Worm Breeder's Gazette 14(3): 15 (June 1, 1996)

These abstracts should not be cited in bibliographies. Material contained herein should be treated as personal communication and should be cited as such only with the consent of the author.

Tissue-specific expression and RNA binding specificity of the C. elegans homologue of the spliceosome-associated protein SAP 49.

Yoshimi Tanaka, Atsunori Ohta, Hiroshi Sakamoto

Department of Biology, Faculty of Science, Kobe University, Rokkodai, Nadaku, Kobe 657, Japan

     We have isolated a C. elegans cDNA (accession no. U24189) that
encodes a putative 388 amino-acid RNA-binding protein with two RNA
recognition motifs (RRMs).  The RNA-binding protein shows extensive
similarity to the spliceosome-associated protein 49 (SAP 49) which has
been shown to be tightly involved in U2 snRNP function in mammalian cells
(Champion-Arnaud and Reed, Genes Dev. 8, 1974-83, 1994).  Surprisingly,
the cDNA also contains two additional ORFs upstream of the coding region
for the C. elegans SAP 49 homologue (cSAP49).  The product deduced from
the first ORF shows no homology with any known protein, whereas the
product of the second ORF encodes an actin-related protein.  Since very
short spacer regions containing the possible poly(A) and 3' splice sites
are present between these ORFs, and since these ORFs are continuous in the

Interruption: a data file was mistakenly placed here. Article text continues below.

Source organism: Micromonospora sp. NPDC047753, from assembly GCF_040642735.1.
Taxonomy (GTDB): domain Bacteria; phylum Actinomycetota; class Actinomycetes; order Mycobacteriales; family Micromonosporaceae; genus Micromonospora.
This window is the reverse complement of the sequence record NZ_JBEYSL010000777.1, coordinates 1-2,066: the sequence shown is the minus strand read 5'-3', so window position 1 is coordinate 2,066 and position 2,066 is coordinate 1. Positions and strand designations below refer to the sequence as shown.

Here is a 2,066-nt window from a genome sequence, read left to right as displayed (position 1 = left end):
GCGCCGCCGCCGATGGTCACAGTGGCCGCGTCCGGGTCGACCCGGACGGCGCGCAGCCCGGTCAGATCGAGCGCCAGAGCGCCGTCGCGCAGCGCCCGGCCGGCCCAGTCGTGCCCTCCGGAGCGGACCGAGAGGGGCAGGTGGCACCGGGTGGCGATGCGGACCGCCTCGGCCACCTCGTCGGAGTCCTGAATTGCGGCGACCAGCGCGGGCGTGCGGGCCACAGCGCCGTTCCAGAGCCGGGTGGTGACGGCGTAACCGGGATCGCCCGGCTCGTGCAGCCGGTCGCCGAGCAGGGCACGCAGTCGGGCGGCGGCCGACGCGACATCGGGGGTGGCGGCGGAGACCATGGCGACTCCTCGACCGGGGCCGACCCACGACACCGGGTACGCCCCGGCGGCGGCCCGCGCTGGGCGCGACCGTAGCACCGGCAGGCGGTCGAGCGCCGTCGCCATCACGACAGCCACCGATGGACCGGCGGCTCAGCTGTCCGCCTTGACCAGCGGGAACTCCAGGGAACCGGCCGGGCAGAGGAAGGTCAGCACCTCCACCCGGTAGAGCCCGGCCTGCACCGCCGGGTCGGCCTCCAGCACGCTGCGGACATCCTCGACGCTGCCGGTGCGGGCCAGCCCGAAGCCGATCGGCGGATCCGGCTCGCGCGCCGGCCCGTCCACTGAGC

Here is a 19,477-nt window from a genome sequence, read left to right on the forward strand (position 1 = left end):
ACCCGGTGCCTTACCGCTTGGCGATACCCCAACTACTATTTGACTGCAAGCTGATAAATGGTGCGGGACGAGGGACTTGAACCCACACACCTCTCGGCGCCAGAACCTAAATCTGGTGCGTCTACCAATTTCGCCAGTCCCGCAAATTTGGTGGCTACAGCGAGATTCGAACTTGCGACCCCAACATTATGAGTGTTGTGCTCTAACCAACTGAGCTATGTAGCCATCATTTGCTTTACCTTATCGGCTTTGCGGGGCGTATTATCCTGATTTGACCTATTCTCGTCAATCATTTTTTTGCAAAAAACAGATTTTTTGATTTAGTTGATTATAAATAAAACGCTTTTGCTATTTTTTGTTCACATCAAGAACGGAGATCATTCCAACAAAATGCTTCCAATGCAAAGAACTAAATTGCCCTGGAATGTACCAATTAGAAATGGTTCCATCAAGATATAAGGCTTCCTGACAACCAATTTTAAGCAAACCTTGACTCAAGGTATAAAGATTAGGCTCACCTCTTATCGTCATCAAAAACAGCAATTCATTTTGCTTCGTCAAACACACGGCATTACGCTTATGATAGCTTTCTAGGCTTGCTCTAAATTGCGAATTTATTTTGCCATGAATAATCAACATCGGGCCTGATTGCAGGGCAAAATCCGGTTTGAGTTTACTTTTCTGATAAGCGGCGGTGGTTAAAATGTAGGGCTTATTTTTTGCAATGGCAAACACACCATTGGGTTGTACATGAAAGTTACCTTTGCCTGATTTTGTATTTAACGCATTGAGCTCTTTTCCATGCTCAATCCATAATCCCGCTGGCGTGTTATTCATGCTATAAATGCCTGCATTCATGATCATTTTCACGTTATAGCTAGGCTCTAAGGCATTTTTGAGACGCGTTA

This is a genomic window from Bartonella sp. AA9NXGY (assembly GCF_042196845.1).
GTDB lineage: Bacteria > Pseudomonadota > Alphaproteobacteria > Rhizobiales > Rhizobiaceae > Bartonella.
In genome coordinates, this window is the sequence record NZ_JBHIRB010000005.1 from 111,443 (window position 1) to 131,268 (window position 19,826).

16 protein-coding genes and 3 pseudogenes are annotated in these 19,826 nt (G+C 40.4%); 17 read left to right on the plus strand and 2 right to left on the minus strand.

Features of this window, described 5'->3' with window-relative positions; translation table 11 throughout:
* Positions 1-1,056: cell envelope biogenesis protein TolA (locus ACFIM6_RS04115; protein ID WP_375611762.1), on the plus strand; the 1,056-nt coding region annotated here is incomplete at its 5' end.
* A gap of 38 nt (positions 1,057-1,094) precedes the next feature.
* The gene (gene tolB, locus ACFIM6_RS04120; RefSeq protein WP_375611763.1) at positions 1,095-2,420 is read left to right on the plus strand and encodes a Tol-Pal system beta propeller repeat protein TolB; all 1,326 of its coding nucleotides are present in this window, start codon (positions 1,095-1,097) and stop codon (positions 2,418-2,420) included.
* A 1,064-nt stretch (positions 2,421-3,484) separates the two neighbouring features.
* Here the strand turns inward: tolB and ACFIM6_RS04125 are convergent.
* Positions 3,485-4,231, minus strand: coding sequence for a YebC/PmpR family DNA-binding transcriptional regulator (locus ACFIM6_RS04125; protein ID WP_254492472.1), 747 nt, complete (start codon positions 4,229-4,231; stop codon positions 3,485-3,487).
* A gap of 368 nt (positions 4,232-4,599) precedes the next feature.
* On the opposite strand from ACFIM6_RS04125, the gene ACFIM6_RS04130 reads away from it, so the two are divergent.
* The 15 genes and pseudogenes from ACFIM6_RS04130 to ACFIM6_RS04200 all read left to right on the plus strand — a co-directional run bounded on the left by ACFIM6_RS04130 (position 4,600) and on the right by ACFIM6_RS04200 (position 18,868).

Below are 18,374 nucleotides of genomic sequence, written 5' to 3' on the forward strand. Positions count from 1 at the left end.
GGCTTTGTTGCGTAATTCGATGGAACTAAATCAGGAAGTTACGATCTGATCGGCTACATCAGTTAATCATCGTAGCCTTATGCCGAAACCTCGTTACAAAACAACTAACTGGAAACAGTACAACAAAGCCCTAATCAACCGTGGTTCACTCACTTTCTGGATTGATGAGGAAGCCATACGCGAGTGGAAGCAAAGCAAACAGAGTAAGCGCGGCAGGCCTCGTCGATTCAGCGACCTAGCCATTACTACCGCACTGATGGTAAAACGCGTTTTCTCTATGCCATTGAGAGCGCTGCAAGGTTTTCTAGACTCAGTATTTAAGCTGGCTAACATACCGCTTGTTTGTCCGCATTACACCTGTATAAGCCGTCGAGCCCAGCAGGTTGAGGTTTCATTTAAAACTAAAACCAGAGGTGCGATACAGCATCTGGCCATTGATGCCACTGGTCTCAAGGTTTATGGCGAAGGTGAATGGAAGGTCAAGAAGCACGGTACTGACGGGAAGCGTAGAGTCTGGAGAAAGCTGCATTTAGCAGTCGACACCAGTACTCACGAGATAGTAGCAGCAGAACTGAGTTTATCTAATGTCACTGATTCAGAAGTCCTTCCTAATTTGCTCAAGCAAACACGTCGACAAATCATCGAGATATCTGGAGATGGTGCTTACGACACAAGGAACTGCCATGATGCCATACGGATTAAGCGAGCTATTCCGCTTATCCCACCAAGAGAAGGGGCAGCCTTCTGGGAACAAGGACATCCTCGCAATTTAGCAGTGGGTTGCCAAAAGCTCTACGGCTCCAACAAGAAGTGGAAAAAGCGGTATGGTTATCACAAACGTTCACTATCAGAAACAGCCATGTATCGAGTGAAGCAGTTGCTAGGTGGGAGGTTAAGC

genome sequence (CEC08B11; accession no. Z46676), it is suggested that
these ORFs are first transcribed in a single primary transcript and then
processed into three independent mRNAs by trans-splicing mechanism. 
Indeed, we confirmed three different mRNAs corresponding to the three
putative proteins by Northernblot analysis.
        By microinjection of the GFP- and LacZ-fusion constructs of cSAP49
under the control of the native promoter, we have found that it is
expressed at the restricted regions of the developing worm, mainly in the
nuclei of intestine tissues.  This expression pattern is puzzling because
the human SAP 49 is thought to bear the essential function in all cells. 
In addition, using an in vitro selection method, we have demonstrated that
cSAP49 possesses specific RNA binding ability which is attributed to the
second RRM.  Its RNA binding is in essentially a sequence-specific manner
but is affected by the surrounding sequence context, suggesting that
cSAP49 may recognize the secondary or tertiary structure as an additive
information.  We speculate that a possible target for the cSAP49 may be
the U2 snRNA since it is highly structured and contains a sequence similar
to a part of the consensus sequence of cSAP49-selected RNAs.  We are
currently examining whether cSAP49 really binds to the U2 snRNA in the
presence or absence of another U2-associated protein SAP 145, and whether
there would be other tissue-specific SAP 49 homologue in C. elegans.